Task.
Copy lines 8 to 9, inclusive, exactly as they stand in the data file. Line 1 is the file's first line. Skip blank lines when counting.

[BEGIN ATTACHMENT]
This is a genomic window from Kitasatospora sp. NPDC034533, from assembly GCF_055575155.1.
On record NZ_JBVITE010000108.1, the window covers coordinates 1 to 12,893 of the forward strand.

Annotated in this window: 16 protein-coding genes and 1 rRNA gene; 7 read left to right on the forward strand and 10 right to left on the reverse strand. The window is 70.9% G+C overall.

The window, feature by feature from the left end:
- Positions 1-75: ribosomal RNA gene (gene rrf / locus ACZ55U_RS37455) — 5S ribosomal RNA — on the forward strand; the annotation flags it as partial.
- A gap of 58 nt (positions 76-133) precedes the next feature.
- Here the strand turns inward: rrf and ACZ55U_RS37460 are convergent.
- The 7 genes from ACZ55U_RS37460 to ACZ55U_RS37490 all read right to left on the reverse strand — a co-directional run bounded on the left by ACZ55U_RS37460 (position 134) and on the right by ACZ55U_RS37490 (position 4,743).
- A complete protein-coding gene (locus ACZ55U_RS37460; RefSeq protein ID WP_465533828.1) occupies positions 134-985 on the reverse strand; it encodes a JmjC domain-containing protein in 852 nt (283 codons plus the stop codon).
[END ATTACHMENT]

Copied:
- The 7 genes from ACZ55U_RS37460 to ACZ55U_RS37490 all read right to left on the reverse strand — a co-directional run bounded on the left by ACZ55U_RS37460 (position 134) and on the right by ACZ55U_RS37490 (position 4,743).
- A complete protein-coding gene (locus ACZ55U_RS37460; RefSeq protein ID WP_465533828.1) occupies positions 134-985 on the reverse strand; it encodes a JmjC domain-containing protein in 852 nt (283 codons plus the stop codon).